That’s really nice. Talking about your new album right now, why did you pick the name soul on ten as the title of the album?
There’s a little bit of humor in it, it’s like having an amplifier on ten, you have ten fingers, there are ten songs on the record.
Talking about you version of “SPoonful”. Why do you choose to finally play your version of this song with the band? (with Toss Panos/Neal Evans/Travis Carlton)
They are really great musicians, and I’m happy with them. Toss and I played together often in the last few years and finally started playing together a lot. And Travis Carlton also relatively new acquaintance through Larry Carlton, his father. So we built a group really well.
How does the new album differ from your previous album, especially the 2007’s “Truth”?
Well I enjoyed making a live records when I had not done that with an electric band before. It was kind of important to me to capture the group that I have right now live because it’s a particularly good group. And I felt prepared to stretch a little more. So, I like the group and I wanted to document this particular place in my music. I feel like I’m at my best right now. I’ve never played better, I’ve never had a better band, so I really want to document it.
Could you share a story behind the making of “Don’t Worry About Me”?
I started writing this song actually a couple of years ago for the “Truth” album, but it never was finished. Finally I just kind a made up a lot push to try to write the song. It’s very difficult to describe the creative process. The song starts off with easy going, just walking down the street kind of a thing, but then in order to finish the song I needed to do something radical, you just let it happening, it wasn’t finishing it though. So I made a left turn and decided to go ahead and rock. and it felt kinda great with the rock that I was in with the song. I couldn’t get pass with the opening chorus. So it’s all the tools to get myself ready to make something happen. I just go with exactly the opposite direction of the way the song began. It was almost like the whole different song. It was kinda free after writing, because at that point I felt like I could say anything. It didn’t have to be necessarily a continuation of the chorus.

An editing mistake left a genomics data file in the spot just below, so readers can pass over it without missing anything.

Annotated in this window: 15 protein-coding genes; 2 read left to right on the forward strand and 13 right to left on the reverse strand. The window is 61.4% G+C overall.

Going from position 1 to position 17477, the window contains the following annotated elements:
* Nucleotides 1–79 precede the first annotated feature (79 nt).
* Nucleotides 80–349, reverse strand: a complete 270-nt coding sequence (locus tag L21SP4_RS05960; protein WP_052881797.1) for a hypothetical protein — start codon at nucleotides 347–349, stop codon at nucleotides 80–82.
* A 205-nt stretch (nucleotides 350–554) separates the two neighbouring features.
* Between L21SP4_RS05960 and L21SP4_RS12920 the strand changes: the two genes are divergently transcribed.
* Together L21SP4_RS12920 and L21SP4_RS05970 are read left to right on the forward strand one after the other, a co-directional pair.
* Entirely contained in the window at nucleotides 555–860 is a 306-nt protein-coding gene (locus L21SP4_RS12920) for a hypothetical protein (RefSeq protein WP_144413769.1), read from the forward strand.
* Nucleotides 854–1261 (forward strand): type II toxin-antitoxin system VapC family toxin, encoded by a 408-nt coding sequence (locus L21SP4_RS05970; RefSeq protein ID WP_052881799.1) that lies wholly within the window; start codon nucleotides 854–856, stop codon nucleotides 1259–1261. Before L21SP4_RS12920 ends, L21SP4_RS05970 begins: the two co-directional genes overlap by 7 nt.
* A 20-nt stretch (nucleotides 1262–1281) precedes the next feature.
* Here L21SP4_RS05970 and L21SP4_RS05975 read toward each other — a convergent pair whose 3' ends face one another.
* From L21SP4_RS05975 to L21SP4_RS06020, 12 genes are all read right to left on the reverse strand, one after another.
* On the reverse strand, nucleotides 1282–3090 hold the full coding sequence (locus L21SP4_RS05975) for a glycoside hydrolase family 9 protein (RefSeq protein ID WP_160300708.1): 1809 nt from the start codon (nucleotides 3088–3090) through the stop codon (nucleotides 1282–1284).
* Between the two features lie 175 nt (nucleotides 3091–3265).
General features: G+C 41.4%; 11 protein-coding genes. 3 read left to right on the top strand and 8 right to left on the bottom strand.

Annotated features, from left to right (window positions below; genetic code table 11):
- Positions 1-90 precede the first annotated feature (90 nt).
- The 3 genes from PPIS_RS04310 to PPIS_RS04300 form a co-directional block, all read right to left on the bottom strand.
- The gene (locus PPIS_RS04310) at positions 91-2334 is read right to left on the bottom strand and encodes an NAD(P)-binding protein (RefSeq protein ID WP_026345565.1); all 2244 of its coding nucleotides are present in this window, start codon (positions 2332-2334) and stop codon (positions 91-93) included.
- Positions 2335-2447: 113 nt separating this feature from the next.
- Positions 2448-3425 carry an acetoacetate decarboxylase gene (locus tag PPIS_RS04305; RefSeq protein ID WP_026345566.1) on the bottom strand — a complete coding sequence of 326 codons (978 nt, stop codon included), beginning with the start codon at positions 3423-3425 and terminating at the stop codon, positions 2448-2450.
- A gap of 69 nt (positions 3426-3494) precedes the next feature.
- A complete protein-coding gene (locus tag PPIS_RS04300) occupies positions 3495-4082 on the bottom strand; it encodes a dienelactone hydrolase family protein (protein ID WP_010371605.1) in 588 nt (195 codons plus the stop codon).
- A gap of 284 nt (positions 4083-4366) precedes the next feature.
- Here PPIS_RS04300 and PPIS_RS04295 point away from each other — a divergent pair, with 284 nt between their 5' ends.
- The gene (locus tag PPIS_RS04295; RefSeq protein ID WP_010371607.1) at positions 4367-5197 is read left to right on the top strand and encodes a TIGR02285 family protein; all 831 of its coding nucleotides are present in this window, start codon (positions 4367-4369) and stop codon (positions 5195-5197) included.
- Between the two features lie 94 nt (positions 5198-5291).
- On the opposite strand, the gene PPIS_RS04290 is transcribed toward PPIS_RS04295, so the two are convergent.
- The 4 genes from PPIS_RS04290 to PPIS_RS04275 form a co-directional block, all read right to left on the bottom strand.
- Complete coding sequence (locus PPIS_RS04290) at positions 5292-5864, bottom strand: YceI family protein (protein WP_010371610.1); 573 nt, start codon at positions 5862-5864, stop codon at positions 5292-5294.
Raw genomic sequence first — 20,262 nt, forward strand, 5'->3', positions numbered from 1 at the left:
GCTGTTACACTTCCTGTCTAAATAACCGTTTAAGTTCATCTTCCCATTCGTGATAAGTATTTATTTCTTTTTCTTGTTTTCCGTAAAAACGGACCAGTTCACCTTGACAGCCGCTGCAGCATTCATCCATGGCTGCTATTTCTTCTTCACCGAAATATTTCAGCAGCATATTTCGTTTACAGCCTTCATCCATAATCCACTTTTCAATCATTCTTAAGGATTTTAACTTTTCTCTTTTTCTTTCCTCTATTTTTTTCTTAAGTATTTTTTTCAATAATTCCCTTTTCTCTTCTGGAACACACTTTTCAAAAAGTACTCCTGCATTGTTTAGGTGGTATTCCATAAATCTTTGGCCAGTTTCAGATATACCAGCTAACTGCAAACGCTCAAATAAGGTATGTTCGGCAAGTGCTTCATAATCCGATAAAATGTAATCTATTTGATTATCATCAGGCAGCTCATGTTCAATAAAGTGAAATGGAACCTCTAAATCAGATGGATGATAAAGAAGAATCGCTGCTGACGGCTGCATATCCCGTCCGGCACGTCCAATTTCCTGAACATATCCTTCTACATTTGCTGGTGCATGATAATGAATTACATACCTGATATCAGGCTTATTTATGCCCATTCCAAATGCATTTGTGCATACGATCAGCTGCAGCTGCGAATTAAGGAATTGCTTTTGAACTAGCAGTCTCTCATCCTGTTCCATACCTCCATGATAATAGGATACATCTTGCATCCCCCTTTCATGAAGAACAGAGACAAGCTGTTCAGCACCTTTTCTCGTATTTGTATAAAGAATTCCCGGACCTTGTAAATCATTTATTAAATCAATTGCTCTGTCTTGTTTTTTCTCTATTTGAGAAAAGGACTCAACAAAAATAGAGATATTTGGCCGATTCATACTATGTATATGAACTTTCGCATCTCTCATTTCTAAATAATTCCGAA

In “Don’t Worry About Me”, you’re talking about the sociopolitical side of the previous album. Is there any reason you have behind the song?
Well I don’t find a lot of people actually saying things through music any longer. They are not trying to say anything with their music, they just want to make money with it. I think it’s important to actually say something real, something meaningful, rather than just write some trash and try to sell it.
How do you come out with “Earthquake” and “Thoughtless”?
“Earthquake”, I kinda wrote itself in about 15 minutes, it was almost complete. You can’t explain how that happen. you know what I mean. But it was based on something tension that I was experiencing by being a travelling musician and coming home to a wife that kinda upset that you have to get away. So that’s what both song were based on. It was about a relationship.
How do you describe yourself as a musician?
I’d say that primarily I’m a blues guitar player but I had so many different experiences because having played with pop stars, giants in jazz and blues, having my own band with variety of musicians, all of those things come together and make you as a musician as you are. In my case, I consider myself kind of a child though in traditional American music. Blues, jazz, RnB, of course some rock and pop is gonna be in there. But yeah, very American in style with strong mean towards soul music.
How’s your experience with Jimmy Whiterspoon?
It was like father and son relationship really. I was with him for two years, so much happened during the creative times. At times we were angry to each other, at times we were close. He had a very big personality. And definately did everything he could to put me in front of as many people as he could. He was real proud of me. He was like a father to me. He wanted to show me off. Very generous.
How was he on the stage?
He was a great master of swing, and I love swing. So I kind a got a big dose of swing from Jimmy Witherspoon.
Pictures credit to George Wells, taken from robbenford.com
Interviewed by: Edria
Editor: Riandy Kurniawan